Koch Guitar Electronics 2016.
Effects Loops Explained by Dolf Koch
Nowadays, an effects loop is an integral part of almost any musical amplifier. Although it just looks like it’s no more than just two jack inputs, a “Send” and a “Return”, there is so much more behind it!
Tube amps made in the 50s and 60s have no effect loops simply because there were no effect units. The only two effects available were reverb and tremolo and top of the line models had one or both effects built in. Later, when effect units became available (wah-wah, delay, chorus, flanger), they were always connected between instrument and the amplifier input. Because amps didn’t have distortion channels this worked very well. However, when the first amps with overdrive channels came on the market, it turned out that having effect units in front of an overdrive channel increased the level of hissing noise rather drastically. Besides that, chorus type effects almost dissapeared and became inaudible when the distortion level was turned up high.
In recording studios, mixing consoles had so called “Inserts” in each channel as well as in the master section. This is a stereo jack with a combined input and output which made it possible to insert an effects unit in the signal path (serial connection). If you wanted to have better control over your effects, the unit’s output could be fed back to a (free) channel input (parallel connection).
In the 70s, these Inserts became a feature on guitar amps as well and got the name: “Effects Loop” or “FX Loop”. The output was called “Send” and the input “Return” and they are always placed between the preamp and the power amp section. This is the so called serial effects loop.
It might seem simple to build an effects loop in an amp, just cut the wire that connects the preamp with the power amp and place two jack plugs instead. Yet nothing could be further from the truth, especially in tube amps. I’ll try to explain why.
Problem 1: Tubes operate on very high voltages from 300-500V. Therefore, signal levels inside a tube amp are very high.
Effect units, which are mostly battery operated, operate on 9V. Therefore, signal levels in an effects unit are very low. So if we would connect both by feeding the very high signal of the tube amp through the effects unit, it will be completely overloaded.
Problem 2: Tube stages have very high impedances while solid state stages have rather low impedances. This means that if an effects unit is connected, the signal level of the tube amp will drop drastically.
Problem 3: Most effect units in combination with the connecting cables will affect the sound of your amp, mostly because they have low quality components inside.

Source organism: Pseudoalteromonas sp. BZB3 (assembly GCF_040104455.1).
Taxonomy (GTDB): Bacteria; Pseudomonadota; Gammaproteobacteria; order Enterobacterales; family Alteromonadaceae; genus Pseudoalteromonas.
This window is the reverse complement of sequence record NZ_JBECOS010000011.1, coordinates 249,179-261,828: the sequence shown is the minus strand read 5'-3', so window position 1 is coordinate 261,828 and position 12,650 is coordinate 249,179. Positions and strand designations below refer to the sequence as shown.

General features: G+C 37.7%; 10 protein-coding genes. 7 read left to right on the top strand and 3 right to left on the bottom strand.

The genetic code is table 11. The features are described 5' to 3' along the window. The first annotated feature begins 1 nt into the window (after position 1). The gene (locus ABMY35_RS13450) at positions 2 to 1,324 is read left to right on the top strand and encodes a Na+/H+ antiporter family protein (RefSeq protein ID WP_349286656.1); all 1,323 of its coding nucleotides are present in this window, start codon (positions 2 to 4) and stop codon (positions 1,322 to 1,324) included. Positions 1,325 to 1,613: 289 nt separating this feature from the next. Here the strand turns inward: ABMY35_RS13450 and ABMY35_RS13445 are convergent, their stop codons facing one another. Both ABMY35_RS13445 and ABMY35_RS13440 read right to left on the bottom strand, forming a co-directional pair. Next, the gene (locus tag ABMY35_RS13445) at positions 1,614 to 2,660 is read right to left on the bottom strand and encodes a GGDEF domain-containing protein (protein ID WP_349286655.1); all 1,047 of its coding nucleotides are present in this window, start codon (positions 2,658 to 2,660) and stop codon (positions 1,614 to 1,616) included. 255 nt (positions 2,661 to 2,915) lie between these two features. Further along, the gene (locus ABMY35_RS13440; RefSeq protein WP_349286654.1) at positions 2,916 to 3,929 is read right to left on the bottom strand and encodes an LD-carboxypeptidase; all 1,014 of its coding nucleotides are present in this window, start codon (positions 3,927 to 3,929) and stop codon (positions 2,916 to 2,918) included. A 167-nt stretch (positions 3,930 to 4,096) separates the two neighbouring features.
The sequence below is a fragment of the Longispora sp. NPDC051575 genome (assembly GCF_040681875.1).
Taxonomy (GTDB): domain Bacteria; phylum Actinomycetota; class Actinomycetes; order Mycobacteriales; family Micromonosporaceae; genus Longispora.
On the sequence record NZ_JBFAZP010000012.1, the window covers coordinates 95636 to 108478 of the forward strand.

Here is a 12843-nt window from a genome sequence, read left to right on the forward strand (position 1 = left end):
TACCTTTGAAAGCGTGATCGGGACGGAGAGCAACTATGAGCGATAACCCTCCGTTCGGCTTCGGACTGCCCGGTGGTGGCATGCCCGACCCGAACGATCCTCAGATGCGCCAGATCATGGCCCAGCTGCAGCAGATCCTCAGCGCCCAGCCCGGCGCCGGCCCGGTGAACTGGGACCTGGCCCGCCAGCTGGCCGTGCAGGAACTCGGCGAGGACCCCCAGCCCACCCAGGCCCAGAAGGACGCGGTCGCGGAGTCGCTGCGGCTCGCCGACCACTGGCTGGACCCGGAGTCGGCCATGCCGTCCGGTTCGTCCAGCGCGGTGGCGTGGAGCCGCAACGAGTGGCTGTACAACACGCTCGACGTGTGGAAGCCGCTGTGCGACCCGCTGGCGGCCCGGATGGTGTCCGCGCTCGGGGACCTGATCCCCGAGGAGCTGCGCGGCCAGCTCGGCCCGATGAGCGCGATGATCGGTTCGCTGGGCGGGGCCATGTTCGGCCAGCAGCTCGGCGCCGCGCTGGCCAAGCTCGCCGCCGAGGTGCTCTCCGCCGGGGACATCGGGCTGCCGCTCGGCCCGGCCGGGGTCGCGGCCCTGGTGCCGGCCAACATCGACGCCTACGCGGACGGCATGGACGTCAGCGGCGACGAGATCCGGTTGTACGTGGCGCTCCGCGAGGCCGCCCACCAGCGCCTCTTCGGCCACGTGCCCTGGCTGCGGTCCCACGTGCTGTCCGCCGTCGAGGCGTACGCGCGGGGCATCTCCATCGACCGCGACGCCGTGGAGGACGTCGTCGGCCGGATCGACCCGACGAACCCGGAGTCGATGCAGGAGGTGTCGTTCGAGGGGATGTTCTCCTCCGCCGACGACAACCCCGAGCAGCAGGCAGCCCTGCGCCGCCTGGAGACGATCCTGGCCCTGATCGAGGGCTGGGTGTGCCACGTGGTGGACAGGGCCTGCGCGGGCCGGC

A good Effects Loop has to include an electronic circuit that:
1) brings the high signal level of the tube amp back to the low signal level of the effects unit which goes to the Send input on the amplifier
2) brings the low signal level of the Return jack back to the high signal level of the tube amp
3) matches the impedances of the tube amp to those of the effects unit.
4) does not affect the sound of the amp (!!!)
Such a circuit can be made with tubes, with opamps (solid state) or with a combination of both. All our amps have a combination of both, except for the Powertone-III which has an all-tube driven Effects Loop.
In my Effect Loop designs I always pay much attention to all four design criteria.With the right combination of good design and the use of quality parts our Effect Loops do not affect the sound of our amps. All our Effect Loops operate on a signal level of -10dBV which perfectly matches the signal level of all battery operated effects units. I always use a “buffer” circuit to drive the Send output. This buffer circuit brings the high impedance of the tube amp down to a very low output impedance. Therefore, our Send outputs will drive any effects unit on the market with minimum signal loss due to cable influences.
Serial vs. Parallel Effect Loops
In a Serial Loop the signal of your amp is completely routed through the effects unit, which passes the signal through while adding an effects signal to it. It is obvious that the effects unit, if it is not of the highest quality, could negatively affect your sound. The advantage of a serial loop is that you can connect several effect units (in serial) to one loop.
In a Parallel Loop the signal of your amp is NOT routed through the effects unit but it stays inside the amp. The effects signal on the parallel input (Return) is mixed by a (Level) potmeter with the signal of your amp inside the amp. Therefore, the sound of your amp can not be affected by the effects unit. The disadvantage of a parallel loop is that you can connect only one (multi) effects unit to each loop.
The Applications & Final Thoughts
In our Twintone II &III, Powertone-III and Supernova amps we offer combined effect loops with two return jacks, which can be used to connect your effects unit either serial or parallel.
Apart from your choice of effects units, all our amps have effect loops which get the maximum out of these unit(s).
We hope this article helps you with your quest to find your dream sound, please leave a comment with your thoughts or questions and be sure to check out some of our other articles.
Voltage, Current, Impedance of guitar speakers
In this article I will explain the basics of guitar speakers such as the Voltage, Current, Impedance, Series and Parallel connection of speakers.